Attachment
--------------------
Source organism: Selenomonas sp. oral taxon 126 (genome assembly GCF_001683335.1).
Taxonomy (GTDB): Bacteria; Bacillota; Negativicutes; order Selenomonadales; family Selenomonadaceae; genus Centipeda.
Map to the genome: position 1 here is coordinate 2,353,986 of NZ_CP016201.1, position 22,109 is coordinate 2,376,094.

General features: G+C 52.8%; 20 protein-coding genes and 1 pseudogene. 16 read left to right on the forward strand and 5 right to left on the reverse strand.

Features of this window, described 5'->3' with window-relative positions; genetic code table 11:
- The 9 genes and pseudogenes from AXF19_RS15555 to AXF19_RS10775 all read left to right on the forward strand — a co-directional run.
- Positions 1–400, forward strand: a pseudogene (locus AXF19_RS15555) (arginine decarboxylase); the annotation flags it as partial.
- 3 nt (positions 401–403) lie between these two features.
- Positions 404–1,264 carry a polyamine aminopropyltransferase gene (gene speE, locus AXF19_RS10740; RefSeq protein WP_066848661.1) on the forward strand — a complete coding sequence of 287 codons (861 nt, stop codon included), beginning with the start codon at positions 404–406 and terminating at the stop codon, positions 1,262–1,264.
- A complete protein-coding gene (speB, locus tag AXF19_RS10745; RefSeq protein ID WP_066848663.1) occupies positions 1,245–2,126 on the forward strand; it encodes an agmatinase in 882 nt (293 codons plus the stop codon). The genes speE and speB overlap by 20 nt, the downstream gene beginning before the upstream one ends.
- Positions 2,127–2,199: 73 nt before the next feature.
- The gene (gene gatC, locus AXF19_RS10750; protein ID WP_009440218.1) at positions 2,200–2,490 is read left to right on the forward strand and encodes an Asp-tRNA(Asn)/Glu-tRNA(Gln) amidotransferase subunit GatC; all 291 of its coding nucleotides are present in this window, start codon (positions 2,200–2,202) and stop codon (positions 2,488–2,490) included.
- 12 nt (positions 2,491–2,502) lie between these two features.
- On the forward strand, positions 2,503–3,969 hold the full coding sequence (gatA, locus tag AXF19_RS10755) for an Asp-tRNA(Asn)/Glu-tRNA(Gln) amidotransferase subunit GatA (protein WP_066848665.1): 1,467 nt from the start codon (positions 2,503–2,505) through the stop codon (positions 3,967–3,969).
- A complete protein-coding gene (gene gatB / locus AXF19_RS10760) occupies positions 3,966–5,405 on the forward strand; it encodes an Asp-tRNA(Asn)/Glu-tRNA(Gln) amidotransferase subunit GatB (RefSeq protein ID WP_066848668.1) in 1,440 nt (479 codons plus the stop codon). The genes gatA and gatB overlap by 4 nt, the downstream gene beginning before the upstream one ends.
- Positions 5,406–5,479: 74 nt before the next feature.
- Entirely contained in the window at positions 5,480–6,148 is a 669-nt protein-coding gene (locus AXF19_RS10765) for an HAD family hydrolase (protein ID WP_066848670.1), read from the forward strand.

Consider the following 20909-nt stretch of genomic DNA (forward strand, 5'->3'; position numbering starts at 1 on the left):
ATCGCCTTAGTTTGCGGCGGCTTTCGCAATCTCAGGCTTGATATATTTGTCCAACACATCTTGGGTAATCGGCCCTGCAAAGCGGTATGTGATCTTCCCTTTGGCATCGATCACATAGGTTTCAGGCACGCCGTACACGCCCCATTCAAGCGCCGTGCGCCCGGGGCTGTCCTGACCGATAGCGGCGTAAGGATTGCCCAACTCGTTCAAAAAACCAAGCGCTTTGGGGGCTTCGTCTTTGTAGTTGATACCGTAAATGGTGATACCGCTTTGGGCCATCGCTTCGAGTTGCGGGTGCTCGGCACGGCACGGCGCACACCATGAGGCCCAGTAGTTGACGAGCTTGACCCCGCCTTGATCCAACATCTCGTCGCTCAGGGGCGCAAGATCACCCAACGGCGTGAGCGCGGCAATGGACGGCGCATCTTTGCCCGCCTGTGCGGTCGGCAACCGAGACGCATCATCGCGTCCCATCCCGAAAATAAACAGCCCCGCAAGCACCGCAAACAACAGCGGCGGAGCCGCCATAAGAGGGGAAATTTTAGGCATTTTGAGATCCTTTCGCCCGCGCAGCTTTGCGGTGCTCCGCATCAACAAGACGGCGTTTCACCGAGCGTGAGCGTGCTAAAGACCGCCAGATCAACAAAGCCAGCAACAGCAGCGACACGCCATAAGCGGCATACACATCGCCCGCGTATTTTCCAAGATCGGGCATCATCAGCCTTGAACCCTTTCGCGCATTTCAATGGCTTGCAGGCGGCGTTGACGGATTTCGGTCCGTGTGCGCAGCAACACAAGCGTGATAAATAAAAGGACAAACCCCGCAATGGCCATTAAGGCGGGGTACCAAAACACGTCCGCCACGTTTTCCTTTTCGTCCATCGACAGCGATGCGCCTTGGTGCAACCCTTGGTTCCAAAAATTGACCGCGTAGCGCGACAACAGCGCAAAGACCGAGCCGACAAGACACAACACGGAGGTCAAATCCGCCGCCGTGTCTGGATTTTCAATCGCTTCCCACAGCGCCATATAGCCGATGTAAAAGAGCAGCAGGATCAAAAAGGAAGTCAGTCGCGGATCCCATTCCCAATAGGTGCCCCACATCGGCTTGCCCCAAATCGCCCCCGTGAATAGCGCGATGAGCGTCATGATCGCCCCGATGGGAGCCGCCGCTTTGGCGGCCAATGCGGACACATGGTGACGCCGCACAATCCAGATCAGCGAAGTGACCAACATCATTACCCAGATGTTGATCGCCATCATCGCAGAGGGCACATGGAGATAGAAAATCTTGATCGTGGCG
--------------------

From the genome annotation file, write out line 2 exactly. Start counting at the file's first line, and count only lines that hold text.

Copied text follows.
Taxonomy (GTDB): Bacteria; Bacillota; Negativicutes; order Selenomonadales; family Selenomonadaceae; genus Centipeda.